8 First Ladies Who Should Have Been President

More progress, less bickering.

The U.S. has never had a female president—why? (No, honestly, can anyone answer this for us? We're stumped.) And while we're busy hoping for one in 2016, we're looking back on all the women who have already lived in the White House. Sure, they could have just smiled and waved as their husbands took a seat in the Oval Office, but these women got shit done
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Michelle Obama
Hmm, let's think: She kicked off the 'Let's Move' campaign to promote healthy eating and physical activity in America's youth and most recently, she and Barack announced a new initiative called 'Let Girls Learn' which will provide education opportunities to young women globally. Help the young now, plan for a brighter future. Genius.
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Hillary Clinton
Everyone, say it with us: RUN FOR PRESIDENT AGAIN.
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Jackie Kennedy
What couldn't Jackie do? She redesigned the interior of the White House, she won a famous court case against the paparazzi for invasion of privacy—YEAH—and she spoke French, Spanish, and Italian fluently. Superhero status.
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Betty Ford
In 1974, Betty had to undergo breast cancer surgery. But instead of hiding her pain, she openly discussed her ordeal and encouraged women to speak up. Wow, a transparent president bringing awareness to one of the most prominent diseases affecting women? We're listening, Betty.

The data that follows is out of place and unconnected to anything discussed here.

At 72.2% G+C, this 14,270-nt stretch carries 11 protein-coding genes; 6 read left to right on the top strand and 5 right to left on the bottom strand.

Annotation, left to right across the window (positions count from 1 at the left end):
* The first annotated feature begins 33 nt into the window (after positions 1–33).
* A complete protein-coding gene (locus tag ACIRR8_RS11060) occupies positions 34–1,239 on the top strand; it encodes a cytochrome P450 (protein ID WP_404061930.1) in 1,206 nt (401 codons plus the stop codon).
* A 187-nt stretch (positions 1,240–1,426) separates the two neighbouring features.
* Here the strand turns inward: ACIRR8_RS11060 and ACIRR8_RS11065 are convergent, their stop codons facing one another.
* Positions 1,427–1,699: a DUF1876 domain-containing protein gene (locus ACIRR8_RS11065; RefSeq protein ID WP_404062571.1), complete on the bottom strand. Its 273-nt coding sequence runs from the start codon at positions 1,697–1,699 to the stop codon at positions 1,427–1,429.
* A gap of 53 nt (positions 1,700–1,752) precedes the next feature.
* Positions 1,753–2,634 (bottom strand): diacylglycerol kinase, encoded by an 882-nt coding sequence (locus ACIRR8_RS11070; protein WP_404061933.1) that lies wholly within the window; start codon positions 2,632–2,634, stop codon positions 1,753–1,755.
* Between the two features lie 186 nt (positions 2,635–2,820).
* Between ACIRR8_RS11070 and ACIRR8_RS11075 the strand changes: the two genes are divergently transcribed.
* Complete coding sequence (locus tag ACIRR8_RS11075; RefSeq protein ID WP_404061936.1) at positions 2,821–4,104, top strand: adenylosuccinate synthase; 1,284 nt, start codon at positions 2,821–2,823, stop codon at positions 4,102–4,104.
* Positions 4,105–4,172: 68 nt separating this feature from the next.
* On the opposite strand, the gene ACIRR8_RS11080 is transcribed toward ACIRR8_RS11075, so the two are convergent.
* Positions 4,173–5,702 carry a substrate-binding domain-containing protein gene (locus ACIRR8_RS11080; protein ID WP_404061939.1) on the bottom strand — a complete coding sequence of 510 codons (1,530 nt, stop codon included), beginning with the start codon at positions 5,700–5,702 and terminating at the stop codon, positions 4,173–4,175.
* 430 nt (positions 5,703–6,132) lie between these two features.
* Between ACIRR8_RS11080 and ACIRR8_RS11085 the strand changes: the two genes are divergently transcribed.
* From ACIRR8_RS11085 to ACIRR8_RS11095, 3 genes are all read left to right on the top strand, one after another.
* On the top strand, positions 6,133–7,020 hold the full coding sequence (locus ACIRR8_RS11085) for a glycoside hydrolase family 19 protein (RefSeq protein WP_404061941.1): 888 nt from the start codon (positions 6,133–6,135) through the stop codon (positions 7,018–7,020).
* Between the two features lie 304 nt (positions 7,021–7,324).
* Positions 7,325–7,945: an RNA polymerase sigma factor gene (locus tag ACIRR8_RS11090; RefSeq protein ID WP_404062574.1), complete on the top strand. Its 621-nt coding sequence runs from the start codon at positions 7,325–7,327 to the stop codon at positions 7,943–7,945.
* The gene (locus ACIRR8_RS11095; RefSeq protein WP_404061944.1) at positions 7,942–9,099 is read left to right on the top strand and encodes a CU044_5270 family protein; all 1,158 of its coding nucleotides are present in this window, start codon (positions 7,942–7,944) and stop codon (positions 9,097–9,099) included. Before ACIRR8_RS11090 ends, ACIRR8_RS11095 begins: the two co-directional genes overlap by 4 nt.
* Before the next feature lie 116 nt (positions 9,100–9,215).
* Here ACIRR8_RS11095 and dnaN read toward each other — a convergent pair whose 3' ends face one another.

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Nancy Reagan
Good ol' Nancy. Back during *her* White House tenure, the First Lady was recognized for her 1982 'Just Say No' project—a campaign to combat drug use among youth. She's seldom seen these days, but her legacy is everywhere.
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Helen Taft
Remember the original underdog? Pre-Taft presidency, Helen coached her husband to become a better public speaker, encouraged him to build a civilian government in the Philippines, and pretty much nudged Teddy Roosevelt into supporting her husband when he ran for office. You're welcome, William.
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Eleanor Roosevelt
Sorry, Franklin, but Eleanor was the beacon for change during the Great Depression. She acted as liaison to businesses and government institutions to let people voice their concerns. Eleanor also pushed her husband to appoint more women to federal positions and held conferences for only female reporters. Feminism at its finest.
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Abigail Adams
Flashback to history class when you first learned about Abigail's 'Remember the Ladies' letter penned to her husband, reminding him to, well, think about the women of the world when making presidential decisions. If only we had a time machine...
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